There were two tests that showed that Michaels did not suffer an aneurysm after all. A thrid test is being planned so they can check once again for an aneurysm. The doctors do not think the appendectomy, that Michaels had on April 12, is related. They also do not believe the accident where he got hit in the head at the Tony awards last year is related. Zabramski said that hard hits to the head can cause hemorrhages, but not almost a year after the incident.

Michaels is still one of the final 5 contestants on this season’s Celebrity Apprentice. If he avoids being fired by Trump in upcoming episodes, Michaels’ prognosis means he could possibly attend “The Celebrity Apprentice” finale May 23 at New York University’s Skirball Center. The finale features the last two contestants performing a final task, typically organizing a charity event, then debating each other live in front of Trump.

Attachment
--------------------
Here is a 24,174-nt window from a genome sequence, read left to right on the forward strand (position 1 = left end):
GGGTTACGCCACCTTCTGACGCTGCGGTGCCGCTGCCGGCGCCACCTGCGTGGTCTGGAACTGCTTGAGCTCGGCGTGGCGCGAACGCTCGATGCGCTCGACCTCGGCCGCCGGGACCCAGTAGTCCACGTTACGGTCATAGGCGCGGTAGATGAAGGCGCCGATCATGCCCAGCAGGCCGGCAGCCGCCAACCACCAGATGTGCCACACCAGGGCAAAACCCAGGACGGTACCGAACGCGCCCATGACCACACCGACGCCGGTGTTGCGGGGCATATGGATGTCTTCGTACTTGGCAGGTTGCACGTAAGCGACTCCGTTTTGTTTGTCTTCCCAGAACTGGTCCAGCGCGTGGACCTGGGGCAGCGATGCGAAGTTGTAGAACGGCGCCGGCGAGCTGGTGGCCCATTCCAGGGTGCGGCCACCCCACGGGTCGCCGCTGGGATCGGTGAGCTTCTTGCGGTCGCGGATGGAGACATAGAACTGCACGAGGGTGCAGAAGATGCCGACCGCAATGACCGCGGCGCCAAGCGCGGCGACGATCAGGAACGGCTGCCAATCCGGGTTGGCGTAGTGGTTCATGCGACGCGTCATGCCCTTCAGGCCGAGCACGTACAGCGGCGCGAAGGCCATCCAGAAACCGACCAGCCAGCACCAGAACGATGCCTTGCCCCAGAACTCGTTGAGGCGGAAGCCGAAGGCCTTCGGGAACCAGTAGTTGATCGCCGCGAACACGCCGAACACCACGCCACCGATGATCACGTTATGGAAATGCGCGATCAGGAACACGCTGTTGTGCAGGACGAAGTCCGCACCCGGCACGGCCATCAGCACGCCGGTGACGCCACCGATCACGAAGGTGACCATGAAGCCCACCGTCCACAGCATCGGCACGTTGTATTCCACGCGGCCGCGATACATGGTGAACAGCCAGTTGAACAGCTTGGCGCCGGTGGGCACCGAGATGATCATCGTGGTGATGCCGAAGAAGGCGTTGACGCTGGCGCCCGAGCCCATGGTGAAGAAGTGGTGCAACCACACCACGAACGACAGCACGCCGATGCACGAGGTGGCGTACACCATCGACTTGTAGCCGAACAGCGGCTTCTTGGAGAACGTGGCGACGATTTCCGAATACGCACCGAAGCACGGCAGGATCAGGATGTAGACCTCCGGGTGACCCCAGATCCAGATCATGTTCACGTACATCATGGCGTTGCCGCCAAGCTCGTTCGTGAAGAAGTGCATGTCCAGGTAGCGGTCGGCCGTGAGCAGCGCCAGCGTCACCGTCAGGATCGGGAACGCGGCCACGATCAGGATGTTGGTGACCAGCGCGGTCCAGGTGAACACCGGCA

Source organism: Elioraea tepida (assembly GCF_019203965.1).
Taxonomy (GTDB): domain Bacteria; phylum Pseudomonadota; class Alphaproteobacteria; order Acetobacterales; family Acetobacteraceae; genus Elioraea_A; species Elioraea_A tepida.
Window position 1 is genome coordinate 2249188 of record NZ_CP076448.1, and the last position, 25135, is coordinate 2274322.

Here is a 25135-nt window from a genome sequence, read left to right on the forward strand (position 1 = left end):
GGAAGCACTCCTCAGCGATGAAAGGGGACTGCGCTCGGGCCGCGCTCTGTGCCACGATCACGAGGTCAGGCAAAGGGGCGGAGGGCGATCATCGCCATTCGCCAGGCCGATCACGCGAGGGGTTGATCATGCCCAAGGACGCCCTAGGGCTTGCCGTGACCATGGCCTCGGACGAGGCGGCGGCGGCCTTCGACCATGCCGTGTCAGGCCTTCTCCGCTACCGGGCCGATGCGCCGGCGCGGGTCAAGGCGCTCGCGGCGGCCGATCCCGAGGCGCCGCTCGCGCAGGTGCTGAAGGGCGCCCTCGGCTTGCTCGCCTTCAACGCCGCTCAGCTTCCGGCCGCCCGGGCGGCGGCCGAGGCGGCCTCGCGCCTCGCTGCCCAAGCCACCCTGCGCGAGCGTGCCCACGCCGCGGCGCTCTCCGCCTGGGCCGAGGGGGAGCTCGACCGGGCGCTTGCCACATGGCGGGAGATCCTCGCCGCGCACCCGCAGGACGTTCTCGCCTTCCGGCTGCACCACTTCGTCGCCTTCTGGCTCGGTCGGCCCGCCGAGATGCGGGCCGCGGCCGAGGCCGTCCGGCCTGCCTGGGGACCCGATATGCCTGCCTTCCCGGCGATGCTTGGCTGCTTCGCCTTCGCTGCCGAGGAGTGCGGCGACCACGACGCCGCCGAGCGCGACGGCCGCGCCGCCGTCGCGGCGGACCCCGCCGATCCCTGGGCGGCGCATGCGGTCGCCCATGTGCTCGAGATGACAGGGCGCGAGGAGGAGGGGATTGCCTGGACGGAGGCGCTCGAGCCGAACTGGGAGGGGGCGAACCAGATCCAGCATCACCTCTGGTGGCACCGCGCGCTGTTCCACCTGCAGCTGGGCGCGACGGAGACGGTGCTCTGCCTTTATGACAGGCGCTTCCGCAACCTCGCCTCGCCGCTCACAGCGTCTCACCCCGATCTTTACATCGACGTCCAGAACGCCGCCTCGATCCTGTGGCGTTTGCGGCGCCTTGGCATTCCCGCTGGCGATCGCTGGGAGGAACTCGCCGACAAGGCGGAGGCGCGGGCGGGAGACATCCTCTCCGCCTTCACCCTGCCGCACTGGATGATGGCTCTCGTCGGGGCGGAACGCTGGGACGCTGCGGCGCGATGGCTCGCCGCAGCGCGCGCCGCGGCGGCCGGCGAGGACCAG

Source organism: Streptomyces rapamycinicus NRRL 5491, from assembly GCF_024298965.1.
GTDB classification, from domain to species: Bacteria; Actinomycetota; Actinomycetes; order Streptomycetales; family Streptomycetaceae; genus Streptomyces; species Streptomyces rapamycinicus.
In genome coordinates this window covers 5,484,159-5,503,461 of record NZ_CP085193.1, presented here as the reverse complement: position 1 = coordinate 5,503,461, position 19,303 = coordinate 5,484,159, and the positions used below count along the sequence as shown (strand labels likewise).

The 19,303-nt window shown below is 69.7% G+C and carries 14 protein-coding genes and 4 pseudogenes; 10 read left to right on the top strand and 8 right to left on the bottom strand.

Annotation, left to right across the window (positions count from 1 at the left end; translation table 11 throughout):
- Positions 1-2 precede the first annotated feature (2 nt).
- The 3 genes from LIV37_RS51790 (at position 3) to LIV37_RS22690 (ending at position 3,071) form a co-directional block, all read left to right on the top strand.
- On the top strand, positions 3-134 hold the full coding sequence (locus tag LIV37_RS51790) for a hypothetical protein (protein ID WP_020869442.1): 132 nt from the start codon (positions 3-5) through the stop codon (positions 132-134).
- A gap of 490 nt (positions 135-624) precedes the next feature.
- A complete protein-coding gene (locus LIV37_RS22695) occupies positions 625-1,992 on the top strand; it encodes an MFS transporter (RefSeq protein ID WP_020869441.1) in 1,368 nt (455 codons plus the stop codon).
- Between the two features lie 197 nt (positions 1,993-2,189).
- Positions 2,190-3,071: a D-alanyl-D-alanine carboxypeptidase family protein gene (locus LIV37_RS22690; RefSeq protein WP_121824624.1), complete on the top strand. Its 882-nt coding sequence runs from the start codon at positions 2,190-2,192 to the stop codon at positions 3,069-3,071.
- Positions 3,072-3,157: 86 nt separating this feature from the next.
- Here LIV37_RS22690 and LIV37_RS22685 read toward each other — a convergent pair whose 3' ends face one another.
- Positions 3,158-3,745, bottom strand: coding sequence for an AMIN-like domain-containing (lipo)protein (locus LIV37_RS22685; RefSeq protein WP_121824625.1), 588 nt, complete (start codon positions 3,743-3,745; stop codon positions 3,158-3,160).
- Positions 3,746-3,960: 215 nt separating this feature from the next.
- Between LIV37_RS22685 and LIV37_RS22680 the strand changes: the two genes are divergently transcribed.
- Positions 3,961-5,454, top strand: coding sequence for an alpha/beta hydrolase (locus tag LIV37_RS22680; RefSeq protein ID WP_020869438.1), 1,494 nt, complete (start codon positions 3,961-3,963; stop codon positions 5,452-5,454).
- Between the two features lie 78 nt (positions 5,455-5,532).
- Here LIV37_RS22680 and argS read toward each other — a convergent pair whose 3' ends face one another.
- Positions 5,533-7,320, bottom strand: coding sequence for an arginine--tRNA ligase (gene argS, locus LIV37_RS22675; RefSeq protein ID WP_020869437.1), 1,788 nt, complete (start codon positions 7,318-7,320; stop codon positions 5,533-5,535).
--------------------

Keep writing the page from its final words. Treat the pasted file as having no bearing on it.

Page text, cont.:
Corey Haim died of natural causes

20th Century Fox/Courtesy Everett Collection
Corey Haim’s autopsy has been completed, and drug abuse was not the cause of death.
Haim’s death began as a “suspected prescription medication overdose,” but toxicology tests “revealed no significant contributing factors” from drugs, the coroner reported.
Corey died from pneumonia. There was an extremely large amount” of swelling in Haim’s lungs.

Toxicology tests showed that Haim’s blood did have “low levels” of a list of drugs, including an antidepressant (Prozac), an antipsychotic (Olanzapine), diazepam (Valium), a muscle relaxer (Carisoprodol), a tranquilizer (meprobamate) and THC (a chemical in marijuana).

Haim also was taking a cough suppressant, antihistamine and ibuprofen.

“These medications are present in low levels and are non-contributory to death,” the autopsy report said.